Making the transition to bikes.

5 Feb

So, you are thinking of buying a bike in 2019 over the summer or when you start life on the road after you leave school?.  Here is a guide for you, especially if you are inexperienced & never ridden a bike on the road or are looking to take a CBT sometime during the new biking season or prior to it.

 

Let’s start with the basics
Remember, a motorcycle is NOT a pedal bike it can go considerably faster & generally speaking  it will hurt if you fall off so – we say this quite often when dishing out advice – dress to spill.  You will of course require a helmet (Full face preferably), but also factor in a budget for gloves – buy proper motorcycle gloves, not sports gloves or winter gloves, Motorcycle boots – consider work boots if all else fails but no trainers or pumps or sandals of any kind), protective jacket – with padded shoulders and padded sleeves or back of the elbow, no short sleeved or cotton shirt.  Preferably leather protecting trousers or strong kevlar lined trousers or you can also pick up denim jeans with also a padded lining similar to a motorcycle jacket from many motorcycle clothing outlets .  Always wear the gear when riding.  make sure if you need to make any adjustments that these are done prior to setting off.

Familiarize yourself with the bike controls.  Front brake, throttle, etc usually all in the same place in all the bikes you are ever likely to ride but they do not react the same & may be in different positions some can be dropped or angled while others are straight.  Plus some bikes especially scooters may have the rear brake on the handlebar & no clutch or gear lever meaning there are no foot controls.

If in doubt practice.  Find an empty car park or quiet back street & practice your basic riding such as pulling away from a stop, being confident on the grip of the tyres & braking ability of the bike.  You may think this only applies to total beginners but a lot of bikers do this after buying a new bike or if they have a few months off the bike due to injury or the weather & need to readjust.

Factor in other controls such as the engine kill switch, turn signals – some click, some are press to cancel, horn, light switches etc  Don’t assume all controls are in the exact same position or function exactly the same if you learn on a training school bike then later purchase one of your own..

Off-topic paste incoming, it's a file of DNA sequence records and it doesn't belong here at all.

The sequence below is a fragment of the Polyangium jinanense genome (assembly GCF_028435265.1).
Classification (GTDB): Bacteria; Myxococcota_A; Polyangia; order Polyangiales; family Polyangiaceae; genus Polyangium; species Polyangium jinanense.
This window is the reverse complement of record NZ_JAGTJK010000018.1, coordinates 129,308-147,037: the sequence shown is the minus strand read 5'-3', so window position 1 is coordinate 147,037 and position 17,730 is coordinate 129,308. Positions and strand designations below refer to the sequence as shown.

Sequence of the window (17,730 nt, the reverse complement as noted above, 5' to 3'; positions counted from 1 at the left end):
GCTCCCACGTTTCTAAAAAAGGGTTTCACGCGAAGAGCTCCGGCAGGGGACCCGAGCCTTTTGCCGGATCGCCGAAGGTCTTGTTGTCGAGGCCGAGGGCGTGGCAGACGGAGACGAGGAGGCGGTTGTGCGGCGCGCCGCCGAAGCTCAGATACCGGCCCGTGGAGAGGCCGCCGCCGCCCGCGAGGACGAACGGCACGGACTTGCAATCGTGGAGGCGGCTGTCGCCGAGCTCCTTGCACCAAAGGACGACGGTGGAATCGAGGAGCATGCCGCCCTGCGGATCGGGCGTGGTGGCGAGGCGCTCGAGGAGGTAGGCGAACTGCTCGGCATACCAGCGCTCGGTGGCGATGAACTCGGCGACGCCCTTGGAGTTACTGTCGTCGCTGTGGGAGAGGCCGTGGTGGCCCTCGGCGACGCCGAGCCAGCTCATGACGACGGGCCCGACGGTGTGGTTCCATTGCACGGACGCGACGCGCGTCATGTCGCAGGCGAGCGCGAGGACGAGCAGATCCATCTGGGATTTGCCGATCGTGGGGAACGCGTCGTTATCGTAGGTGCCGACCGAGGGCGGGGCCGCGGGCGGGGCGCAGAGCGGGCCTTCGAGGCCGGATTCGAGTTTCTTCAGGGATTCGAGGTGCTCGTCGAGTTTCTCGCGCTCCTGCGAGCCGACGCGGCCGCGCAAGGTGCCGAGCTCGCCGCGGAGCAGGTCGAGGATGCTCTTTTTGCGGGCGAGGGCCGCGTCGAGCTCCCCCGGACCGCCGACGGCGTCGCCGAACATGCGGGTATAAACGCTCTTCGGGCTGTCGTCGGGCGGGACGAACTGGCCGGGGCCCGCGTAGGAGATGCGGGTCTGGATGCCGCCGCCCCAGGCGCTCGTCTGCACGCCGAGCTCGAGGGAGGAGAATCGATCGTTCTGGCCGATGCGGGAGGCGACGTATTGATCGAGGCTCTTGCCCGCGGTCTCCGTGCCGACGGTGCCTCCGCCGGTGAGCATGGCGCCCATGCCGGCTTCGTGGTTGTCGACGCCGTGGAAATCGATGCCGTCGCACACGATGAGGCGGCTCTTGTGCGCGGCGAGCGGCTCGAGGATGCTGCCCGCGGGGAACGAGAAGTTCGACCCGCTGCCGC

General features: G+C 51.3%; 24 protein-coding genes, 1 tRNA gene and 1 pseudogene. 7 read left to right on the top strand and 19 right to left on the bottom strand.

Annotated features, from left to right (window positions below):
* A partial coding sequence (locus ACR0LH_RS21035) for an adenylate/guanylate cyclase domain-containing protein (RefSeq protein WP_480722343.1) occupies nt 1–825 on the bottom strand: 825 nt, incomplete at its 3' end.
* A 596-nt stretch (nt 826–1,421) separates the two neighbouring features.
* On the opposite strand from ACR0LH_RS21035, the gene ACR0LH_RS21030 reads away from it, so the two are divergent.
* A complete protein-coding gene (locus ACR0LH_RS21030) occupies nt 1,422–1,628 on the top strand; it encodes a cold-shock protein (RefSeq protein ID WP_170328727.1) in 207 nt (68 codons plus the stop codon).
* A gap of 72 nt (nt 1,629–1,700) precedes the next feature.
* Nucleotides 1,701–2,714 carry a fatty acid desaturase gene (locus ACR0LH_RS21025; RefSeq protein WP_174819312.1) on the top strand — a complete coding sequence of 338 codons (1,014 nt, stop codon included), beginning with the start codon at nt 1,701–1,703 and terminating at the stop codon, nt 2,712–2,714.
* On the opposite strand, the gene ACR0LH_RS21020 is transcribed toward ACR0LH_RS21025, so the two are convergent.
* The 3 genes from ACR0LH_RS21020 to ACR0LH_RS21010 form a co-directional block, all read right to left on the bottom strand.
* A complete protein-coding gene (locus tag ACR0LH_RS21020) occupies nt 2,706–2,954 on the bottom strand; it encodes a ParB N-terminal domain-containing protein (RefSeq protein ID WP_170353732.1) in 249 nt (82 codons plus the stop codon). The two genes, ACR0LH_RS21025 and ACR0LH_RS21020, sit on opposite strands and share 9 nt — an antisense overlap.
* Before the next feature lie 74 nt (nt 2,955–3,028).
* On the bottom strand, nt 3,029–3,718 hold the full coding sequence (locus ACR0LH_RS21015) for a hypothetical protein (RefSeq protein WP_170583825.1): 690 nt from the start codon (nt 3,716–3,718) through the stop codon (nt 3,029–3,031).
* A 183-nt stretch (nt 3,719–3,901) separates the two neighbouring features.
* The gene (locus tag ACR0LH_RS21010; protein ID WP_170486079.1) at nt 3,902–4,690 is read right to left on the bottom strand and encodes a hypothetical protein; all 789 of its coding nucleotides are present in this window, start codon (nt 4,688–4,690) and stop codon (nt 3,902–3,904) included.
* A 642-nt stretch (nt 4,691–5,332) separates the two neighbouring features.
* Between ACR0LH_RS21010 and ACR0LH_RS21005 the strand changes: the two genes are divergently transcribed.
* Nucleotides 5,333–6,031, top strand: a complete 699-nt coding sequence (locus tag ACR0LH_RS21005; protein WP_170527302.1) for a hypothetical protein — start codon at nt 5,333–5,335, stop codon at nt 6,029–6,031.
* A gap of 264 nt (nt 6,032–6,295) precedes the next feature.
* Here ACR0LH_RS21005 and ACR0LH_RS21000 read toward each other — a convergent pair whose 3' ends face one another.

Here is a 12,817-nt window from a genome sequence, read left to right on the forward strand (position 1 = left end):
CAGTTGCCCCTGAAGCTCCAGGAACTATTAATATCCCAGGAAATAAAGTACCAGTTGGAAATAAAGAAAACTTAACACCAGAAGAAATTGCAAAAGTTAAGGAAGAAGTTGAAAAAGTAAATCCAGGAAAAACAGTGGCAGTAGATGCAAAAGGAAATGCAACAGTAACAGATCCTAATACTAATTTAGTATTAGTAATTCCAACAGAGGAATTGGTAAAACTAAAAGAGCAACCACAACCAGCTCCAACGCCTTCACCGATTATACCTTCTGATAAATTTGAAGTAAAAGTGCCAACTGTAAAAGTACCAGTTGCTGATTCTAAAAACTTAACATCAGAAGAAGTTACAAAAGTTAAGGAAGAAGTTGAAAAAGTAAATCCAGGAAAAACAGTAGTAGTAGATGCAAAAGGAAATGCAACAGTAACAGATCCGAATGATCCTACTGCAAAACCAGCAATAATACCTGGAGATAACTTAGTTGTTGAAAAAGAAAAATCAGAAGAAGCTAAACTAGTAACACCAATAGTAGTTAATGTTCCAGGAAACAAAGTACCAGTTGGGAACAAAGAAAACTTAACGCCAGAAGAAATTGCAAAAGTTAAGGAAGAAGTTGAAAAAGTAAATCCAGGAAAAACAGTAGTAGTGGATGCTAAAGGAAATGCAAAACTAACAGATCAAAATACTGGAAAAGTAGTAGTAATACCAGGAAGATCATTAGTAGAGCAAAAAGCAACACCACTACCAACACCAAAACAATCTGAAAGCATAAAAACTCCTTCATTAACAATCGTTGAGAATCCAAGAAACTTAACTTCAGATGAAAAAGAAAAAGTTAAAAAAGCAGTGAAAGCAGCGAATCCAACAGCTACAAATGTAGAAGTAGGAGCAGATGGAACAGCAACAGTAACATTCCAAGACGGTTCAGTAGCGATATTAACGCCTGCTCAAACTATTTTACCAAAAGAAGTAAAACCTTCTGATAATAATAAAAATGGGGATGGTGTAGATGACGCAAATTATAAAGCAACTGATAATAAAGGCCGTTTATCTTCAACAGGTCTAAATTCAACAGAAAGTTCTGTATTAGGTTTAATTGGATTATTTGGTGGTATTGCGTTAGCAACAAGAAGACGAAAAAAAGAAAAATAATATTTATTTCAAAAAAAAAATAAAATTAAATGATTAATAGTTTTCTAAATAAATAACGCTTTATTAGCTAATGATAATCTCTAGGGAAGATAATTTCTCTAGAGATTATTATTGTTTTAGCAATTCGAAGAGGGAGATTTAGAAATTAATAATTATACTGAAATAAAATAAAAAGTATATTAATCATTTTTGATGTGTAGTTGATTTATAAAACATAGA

Make sure the bike is ready to ride before you leave.  Shake the bike to see if it has fuel, regularly make checks to the oil & if it’s water cooled, ensure it has coolant. Motorcycles generally require more mechanical maintenance and things like chains have to be set correctly.  Plus Brakes on bikes will tend to need to be adjusted & checked more often than a cars.  |if something is out of adjustment, do not ride the bike until you have put it right.

Once you get going.

It seems obvious but train yourself to put your feet down right away when you stop.  A lot of people new at riding motorbikes forget this – even if they had ridden bicycles and some ride pedal bikes bicycles every single day (even earlier that same day). If possible always try to keep your right foot on the rest so you can cover your rear brake, this will help with hill starting & also if you get a rear end shunt, so always put your left foot down if it is you prefer to put one foot on the ground & keep your other foot on the brake – this will also engage the brake light so vehicles to the rear will see you are at a standstill.  If you are stationary for a long time, pop the bike into neutral gear so you are not putting strain on the clutch or causing excessive wear to the clutch mechanical mechanism which could cause the clutch to drag or disengage, perhaps even slip if it gets to hot from the strain.

On a bike in the dry the front brakes are the ones that do most of the work. And NO you will NOT flip over the front unless you really jam on the front brake. Remember you have to pull in the clutch when coming to a stop or the engine will die. Also if you do not shift down while slowing down the engine could stall. Use the engine as a brake as much as possible & only pull in the clutch that final time when you almost come to a stop  Once you come to a stop you have to bring the gears down (one at a time) until you get the bike into first.

Slow down on turns & if you lean you will find turning is easier.  If a friend you are out riding with took the turn at a fast speed, don’t try to copy his pace, ride at your own pace which you feel comfortable with.  you can always catch up later – or get there later in safety.

Slow down and avoid (if possible), any obstacle in the road and be aware of gravel. wet roads or dirt on the road, also be aware of oil on the road or debris from vehicles – even grass growing in the middle of the lane on a country road can fetch you off so slow down.

The law states you can not take any pillion passenger while learning. Unlike other vehicles,  passengers can (and will) dictate how the bike steers & even more so if they do not know how to be a 2 wheel passenger.  Remember to tell any passenger when you pass your test & are able to carry a pillion, lean to turn with the rider, not the bike.  Although you won’t be able to carry a passenger consider if you are carrying a box in the back and part of the bungee strap breaks (or come loose) and it leans to one side (without completely dropping off).  You will start to turn.

.Above all, enjoy yourself but ride safe.  Consider additional training such as BikeSense or initiatives such as Biker Jack to help you progress

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